The 2010 report entitled, Why So Few? Women in Science, Technology, Engineering, and Mathematics, by the American Association of University Women (AAUW), finds that women continue to experience more overt discrimination, as well as the more unconscious bias, in science and engineering. Research by Dr. Madeline Heilman at New York University shows that women in so-called masculine jobs or nontraditional fields, which includes science and engineering, often find themselves in a double bind.
First, women in these “masculine” jobs are often judged to be less competent than their male peers, unless the women are clearly successful in their work. But when a woman is clearly competent in a “male” job or position, she is often judged to be less likable. Because both likability and competence are needed for success in the workplace, women in STEM fields can find themselves in a double bind. Therefore, the implications of these findings are enormous. Being seen as either less competent or less likable can affect relationships with peers, evaluations, and recommendations for promotion and salary increases.
Recommendations to address and eliminate this kind of bias include raising awareness about bias against women in the STEM fields is one step we can take to counteract it. When men and women in science and engineering fields are aware that bias exists in these areas, they can work to interrupt the unconscious thought processes that lead to bias. For women in particular, knowing that gender bias exists in science and engineering fields can help them understand that if they encounter social disapproval, it is likely not personal. In addition, employers/managers should ensure that there are objective measures for performance and clear criteria for success so that evaluation is less likely to be subject to ambiguous reasoning and biased beliefs.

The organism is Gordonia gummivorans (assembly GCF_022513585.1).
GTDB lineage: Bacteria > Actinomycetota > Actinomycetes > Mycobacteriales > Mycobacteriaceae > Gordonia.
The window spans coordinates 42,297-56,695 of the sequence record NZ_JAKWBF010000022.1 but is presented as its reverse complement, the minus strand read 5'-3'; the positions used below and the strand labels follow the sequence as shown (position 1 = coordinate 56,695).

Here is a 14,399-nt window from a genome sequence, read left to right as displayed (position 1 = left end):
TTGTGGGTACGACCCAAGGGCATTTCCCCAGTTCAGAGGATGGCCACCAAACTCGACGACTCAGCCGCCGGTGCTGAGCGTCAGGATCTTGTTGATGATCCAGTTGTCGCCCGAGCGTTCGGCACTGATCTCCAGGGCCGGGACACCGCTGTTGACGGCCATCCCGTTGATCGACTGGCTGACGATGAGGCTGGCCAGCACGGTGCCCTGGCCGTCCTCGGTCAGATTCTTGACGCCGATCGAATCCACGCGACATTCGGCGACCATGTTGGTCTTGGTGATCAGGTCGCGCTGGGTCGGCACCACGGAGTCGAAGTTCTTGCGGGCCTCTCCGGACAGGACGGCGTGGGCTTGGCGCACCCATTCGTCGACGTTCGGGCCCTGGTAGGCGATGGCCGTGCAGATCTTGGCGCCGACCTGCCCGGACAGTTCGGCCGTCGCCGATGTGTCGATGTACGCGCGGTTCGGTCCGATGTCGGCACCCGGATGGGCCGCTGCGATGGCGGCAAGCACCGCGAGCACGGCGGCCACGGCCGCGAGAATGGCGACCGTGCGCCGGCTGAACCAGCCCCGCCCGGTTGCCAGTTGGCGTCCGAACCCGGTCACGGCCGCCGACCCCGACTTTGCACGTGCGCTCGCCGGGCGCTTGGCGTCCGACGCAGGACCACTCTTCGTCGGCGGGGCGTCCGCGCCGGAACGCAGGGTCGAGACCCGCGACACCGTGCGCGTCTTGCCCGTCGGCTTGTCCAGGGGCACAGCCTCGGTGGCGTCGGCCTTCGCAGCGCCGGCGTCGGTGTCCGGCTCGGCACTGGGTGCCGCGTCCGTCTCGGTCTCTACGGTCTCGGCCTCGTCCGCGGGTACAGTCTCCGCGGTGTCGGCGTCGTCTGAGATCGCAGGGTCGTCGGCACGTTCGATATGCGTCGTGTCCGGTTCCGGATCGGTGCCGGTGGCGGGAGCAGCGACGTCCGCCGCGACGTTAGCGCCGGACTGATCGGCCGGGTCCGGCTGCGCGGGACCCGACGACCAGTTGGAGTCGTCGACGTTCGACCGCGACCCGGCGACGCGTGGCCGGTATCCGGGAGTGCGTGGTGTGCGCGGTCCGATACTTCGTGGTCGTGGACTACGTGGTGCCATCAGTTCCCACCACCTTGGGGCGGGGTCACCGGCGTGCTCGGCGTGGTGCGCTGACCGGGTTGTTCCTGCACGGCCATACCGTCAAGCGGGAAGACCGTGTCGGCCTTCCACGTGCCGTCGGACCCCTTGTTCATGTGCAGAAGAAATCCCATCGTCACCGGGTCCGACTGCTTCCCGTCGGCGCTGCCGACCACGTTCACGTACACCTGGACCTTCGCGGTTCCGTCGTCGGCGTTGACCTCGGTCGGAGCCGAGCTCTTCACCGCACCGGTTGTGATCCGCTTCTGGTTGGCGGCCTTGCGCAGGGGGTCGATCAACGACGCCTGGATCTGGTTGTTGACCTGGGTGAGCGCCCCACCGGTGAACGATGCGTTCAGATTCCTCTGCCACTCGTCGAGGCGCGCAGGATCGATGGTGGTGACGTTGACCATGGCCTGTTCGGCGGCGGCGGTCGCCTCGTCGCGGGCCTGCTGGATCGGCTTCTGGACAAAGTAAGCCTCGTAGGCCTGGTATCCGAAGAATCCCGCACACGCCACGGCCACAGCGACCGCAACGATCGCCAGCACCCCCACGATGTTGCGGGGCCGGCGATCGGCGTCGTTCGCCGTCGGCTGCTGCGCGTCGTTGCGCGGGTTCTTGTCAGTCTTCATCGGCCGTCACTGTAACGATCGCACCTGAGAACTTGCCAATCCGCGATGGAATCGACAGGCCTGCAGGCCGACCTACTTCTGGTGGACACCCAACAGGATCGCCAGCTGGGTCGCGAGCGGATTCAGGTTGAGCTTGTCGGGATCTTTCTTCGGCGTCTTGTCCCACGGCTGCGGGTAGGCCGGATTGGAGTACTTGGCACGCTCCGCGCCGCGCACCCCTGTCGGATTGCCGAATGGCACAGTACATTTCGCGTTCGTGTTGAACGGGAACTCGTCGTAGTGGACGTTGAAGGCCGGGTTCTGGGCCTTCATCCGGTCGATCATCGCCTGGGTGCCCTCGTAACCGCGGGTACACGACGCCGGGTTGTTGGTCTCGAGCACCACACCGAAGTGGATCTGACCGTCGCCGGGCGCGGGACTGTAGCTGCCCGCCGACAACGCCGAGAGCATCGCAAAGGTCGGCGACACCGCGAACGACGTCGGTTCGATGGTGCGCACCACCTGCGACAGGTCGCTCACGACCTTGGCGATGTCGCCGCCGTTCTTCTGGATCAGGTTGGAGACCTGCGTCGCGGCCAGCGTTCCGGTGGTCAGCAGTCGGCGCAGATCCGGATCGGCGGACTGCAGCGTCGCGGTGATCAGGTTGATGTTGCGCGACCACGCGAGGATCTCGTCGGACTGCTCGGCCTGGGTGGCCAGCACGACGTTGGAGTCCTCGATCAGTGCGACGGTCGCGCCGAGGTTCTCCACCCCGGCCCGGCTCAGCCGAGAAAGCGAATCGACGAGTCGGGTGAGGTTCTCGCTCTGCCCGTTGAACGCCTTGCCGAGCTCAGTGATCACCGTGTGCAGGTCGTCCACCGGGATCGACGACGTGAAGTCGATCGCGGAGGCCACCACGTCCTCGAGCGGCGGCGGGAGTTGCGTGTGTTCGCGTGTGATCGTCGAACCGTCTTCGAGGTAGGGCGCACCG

This is the last in a series of blog posts describing the findings of the amazing AAUW report, Why So Few? The answer to this question is all around us. The research described over the last several years provides evidence that social and environmental factors at work, at home, and at school act as barriers to girls’ and women’s performance and participation in science, technology, engineering, and math fields. The report also provides concrete recommendations for what each of us can do in our roles as parents, educators, employers, decision-makers, and leaders to effect positive change and more fully open opportunities for girls and women in science and engineering fields. Like all AAUW research reports, this one will be influential only if we all help spread the word. Please share these findings with parents, teachers, school administrators, PTAs, after-school groups, college administrators and faculty, employers, and others.
This is the last in a long series of posts from the Why So Few? report. Just a final reminder that the report can be downloaded for FREE from AAUW website.
Note: much of this text is from the AAUW ppt describing highlights of the Why So Few? report.